Published by Megalithica Books
Review for the Esoteric Book Review by Nina Lazarus
“Are there totems beyond the Wolf, Bear and Eagle?” asks the author on the info on the back of this book. Yes of course there is, any animal can be a totem and that is hardly a new idea. We used to mess around with totems in the 1990’s from an indigenous to England point of view. This book claims to be groundbreaking and it claims to go beyond the usual boundaries of working with Totems, so how does it measure up? I like to test things against their claims to see if I can break them, so lets see.
In the foreword “Kelley Harrell” tells us that “lacking the grounding structure of a unified tribal tradition has set up a challing dynamic for the western seeker on an eclectic spiritual path”. Yes indeed, and I would agree with Kelley here. Many students seek a teacher, but because that is often a challenging path with difficulties in this modern world, they often end up turning to self-taught teachers who sometimes pass on misinformation and pop culture books, because that is a much easier option.
The author starts the first chapter “Introduction” by drawing distinctions between “paganism” and “occultism” which are of course very different things and we agree with her. Lupa goes on to say that it is her aim to reconcile these two philosophies. Whether or not that is actually possible, I am not entirely sure, but that there is a middle ground to be achieved I would agree. She is a very strong minded writer and that is clear from this book, and a strong mind and will is going to be necessary to bridge both these worlds, something I have only seen in a small group of magicians in my years. And usually as they grow in knowledge in experience such people take one road or the other, learning that through specialisation they can gain a greater understanding of the world.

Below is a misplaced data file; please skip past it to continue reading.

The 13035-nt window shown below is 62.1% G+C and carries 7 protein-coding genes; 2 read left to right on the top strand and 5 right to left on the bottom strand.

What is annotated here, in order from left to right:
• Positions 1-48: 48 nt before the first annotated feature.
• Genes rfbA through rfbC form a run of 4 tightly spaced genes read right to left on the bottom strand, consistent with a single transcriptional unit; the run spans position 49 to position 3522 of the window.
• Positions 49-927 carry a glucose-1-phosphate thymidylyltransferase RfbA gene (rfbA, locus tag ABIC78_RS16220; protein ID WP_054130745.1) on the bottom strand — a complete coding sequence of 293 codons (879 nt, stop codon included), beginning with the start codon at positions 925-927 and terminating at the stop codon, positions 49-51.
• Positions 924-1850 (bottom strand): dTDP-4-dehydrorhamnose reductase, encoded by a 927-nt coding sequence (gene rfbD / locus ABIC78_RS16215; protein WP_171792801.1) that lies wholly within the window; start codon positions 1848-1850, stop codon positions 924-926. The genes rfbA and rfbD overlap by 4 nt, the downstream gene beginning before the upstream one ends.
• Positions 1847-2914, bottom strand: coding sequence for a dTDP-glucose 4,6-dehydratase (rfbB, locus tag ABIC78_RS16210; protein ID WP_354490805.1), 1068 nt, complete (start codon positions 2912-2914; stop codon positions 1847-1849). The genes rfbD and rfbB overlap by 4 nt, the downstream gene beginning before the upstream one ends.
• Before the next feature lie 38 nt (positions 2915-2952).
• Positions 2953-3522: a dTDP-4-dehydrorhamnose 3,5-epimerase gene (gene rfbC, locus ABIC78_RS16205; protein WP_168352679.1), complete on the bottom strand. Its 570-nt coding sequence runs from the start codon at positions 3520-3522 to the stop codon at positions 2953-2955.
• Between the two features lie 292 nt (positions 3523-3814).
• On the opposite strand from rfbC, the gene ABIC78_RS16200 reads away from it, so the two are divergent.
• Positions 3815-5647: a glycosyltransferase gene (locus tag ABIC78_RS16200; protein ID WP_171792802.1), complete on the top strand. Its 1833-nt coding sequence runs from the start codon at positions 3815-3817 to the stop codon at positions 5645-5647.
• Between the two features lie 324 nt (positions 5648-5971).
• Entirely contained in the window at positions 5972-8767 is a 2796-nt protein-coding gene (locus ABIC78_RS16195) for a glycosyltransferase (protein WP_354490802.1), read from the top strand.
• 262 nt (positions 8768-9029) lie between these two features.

I like the clarity of definition in her writing. She makes it clear early on in the book that it is a book about neopagan totemism. This is great as it helps avoid confusion in the reader between the techniques, philosophies and ideas put forth in this book and the cultural totemism of some of the indigenous people of the Americas from which Pagans often draw for their ideas on these practices.
Her approach is similar to a group of Welsh Witches I know who research their animals themselves, rather than using “dictionaries” of animals and their meanings. Something she advocates against (with the exception of the original book on this subject by Ted Andrews) and this is refreshing to see.
The approach to magic in the book borders onto Chaos Magick which was huge in the 80’s and 90’s making me wonder if Lupa is from that era, or whether she was born too late, or maybe that she is able to take the ideas behind it and run with it into the new millenium? Certainly her approach is anything goes, try it and see – which I can live with. She is also responsible in her approach, which is rare amongst some of the modern writers on magic, so for that I also applaud her.
DIY Totemism does what it says on the cover. It is a new way of approaching the subject and as such I would recommend it to anyone interested in exploring the topic from a practical perspective. Likewise it would be a great introduction to the subject of working magic with animals for those new to the idea.
A great find and a definite “keeper” which I hope to experiment with myself in the Summer.